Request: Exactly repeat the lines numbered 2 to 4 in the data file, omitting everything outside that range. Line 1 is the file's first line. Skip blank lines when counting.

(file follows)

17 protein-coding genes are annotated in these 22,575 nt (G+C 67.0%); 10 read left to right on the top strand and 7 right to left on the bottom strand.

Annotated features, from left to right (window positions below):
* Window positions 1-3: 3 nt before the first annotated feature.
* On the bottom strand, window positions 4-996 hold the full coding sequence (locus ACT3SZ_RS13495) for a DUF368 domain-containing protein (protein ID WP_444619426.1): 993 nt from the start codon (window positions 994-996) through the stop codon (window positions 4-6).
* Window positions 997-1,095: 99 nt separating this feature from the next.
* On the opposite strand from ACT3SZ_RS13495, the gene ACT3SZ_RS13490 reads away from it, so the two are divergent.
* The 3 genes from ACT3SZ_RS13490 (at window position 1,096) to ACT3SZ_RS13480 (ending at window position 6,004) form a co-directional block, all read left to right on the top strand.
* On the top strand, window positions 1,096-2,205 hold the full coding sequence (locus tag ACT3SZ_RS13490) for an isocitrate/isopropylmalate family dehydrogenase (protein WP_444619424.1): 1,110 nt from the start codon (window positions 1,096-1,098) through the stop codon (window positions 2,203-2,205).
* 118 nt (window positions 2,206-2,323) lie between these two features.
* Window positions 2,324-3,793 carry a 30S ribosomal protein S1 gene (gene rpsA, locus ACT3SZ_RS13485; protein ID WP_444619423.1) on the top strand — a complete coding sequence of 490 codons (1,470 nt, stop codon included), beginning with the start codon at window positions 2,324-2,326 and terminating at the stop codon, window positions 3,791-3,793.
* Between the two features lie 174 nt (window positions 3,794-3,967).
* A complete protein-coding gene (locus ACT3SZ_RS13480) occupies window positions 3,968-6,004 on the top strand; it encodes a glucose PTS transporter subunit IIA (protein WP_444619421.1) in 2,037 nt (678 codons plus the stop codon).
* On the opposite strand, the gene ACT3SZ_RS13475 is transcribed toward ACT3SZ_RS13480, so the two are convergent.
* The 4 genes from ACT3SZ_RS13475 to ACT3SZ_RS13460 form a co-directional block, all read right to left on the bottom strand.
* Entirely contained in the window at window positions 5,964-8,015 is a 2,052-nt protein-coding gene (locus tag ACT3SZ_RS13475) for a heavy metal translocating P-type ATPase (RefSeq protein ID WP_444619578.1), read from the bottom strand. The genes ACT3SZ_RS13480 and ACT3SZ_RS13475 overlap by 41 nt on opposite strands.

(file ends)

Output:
Annotated features, from left to right (window positions below):
* Window positions 1-3: 3 nt before the first annotated feature.
* On the bottom strand, window positions 4-996 hold the full coding sequence (locus ACT3SZ_RS13495) for a DUF368 domain-containing protein (protein ID WP_444619426.1): 993 nt from the start codon (window positions 994-996) through the stop codon (window positions 4-6).